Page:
These considerations remain valid, but it seems Google is ignoring them (another of the several examples of Google starting to suffer from hubris in the marketplace, perhaps?) and it seems that the Google phone - now named the Nexus One - will be announced at a release event on Wednesday 5 January.

Interestingly, the Google phone isn't actually made by Google.  Instead it is being made for them by HTC, and will initially be sold through T-Mobile (reportedly for $180 with a two year contract or $530 with no contract, and with monthly service plans starting at $70/month).

So how is it actually a Google phone at all, if the hardware is made by HTC, and the phone itself sold by T-Mobile?  Everyone assumed that the G1 phone was so named with the G implying Google.  In what way is Google advantaging itself by now more prominently branding this new phone?

The answers to these questions are obscure.  But what does seem probable, at this stage, is that the phone will be at least as good and possibly better than the current 'King of the Hill' of Android based phones, Motorola's Droid.  One can only guess at how Motorola feels at having its pre-eminence upstaged by its software/development partner, and one has to wonder if this won't encourage some hardware manufacturers to return back to what is essentially the only other operating system game in town, Microsoft's lackluster and increasingly irrelevant Windows Mobile OS.

But after almost 15 years of development into an operating system that has never succeeded in capturing much market excitement or attention, one wonders if it is possible for Microsoft to now improve their game, to speed up their development cycle and to create an OS that sparkles and excites.  It was, after all, in large part the lack of appeal of Windows Mobile and its antecedents that encouraged first Apple and secondly Google to develop much better operating systems and user interfaces.

However, for us as the users of phones and other mobile gadgets, one thing is clear.  There will be lots of great things coming our way in 2010.

If you're not yet an iPhone convert, then the Google Nexus One could become the phone for you - I'll let you know more about this, possibly even next week.  And if you are an iPhone user, look for exciting new things with the Table and/or the next generation of iPhones in June/July, then decide if you want to stay with the iPhone architecture or move across to whatever the latest/greatest Android phone might then be.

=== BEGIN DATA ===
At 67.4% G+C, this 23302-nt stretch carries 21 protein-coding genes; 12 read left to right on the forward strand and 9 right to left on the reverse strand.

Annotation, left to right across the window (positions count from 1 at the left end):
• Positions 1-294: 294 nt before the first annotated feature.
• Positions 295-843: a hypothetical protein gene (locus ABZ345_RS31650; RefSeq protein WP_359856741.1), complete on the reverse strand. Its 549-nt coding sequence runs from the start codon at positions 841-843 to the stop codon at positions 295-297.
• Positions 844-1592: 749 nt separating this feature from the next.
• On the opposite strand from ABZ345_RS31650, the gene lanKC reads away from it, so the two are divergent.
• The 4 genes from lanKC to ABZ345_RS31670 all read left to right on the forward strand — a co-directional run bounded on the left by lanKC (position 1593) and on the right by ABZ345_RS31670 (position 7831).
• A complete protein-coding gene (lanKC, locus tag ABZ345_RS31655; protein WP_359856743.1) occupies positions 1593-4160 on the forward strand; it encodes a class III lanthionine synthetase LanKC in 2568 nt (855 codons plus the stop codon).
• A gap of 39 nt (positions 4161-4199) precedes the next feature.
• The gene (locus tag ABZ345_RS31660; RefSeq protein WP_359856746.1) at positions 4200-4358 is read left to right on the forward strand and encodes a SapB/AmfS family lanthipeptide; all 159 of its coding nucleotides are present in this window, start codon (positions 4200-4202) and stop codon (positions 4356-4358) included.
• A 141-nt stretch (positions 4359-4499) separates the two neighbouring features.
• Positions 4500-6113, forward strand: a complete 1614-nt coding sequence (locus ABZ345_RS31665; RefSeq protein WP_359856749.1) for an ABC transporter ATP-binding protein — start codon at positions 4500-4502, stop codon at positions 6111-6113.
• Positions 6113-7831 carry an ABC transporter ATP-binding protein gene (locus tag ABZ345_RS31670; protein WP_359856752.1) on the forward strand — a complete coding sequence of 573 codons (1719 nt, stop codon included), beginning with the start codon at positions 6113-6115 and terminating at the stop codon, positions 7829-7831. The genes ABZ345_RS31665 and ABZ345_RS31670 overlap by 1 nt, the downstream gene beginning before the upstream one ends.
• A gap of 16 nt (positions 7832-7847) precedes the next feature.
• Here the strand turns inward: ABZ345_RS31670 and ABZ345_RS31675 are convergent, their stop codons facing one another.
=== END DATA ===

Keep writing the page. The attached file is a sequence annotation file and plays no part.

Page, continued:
This Week's Security Horror Story :  As you are hopefully aware, it is becoming increasingly important that the name on your flight reservation is exactly the same as the name on your Photo ID.  No longer will security screeners necessarily show any common sense when Bob Jones presents a driver's license in the name of Robert Jones.  This is, of course, for our added protection (hmmm).

Two sisters recently suffered from this new policy and ended up not being allowed on their flight because their last name was too long for the airline computer reservation system.  Their last name, Moravec-Flores, was truncated as Moravec-F in their booking, and this meant they were not allowed to board the plane.  More details here.

Do you think they felt safer?

Here's a teaser/trailer for a new documentary/movie about air security scheduled to be released next year.

Lastly this week, I've often wondered what impact modern telecommunications has on business travel.  Here's an interesting article that says in Britain British Telecom estimates it cut out more than 700,000 face to face meetings (and 1.4 million journeys) due to people using conferencing services instead.  This was in 2008.

Oh, the article also reports that the most popular place to join a conference call was from one's bedroom, followed by the bathroom.

Until next week, please enjoy safe travels

David M Rowell aka The Travel Insider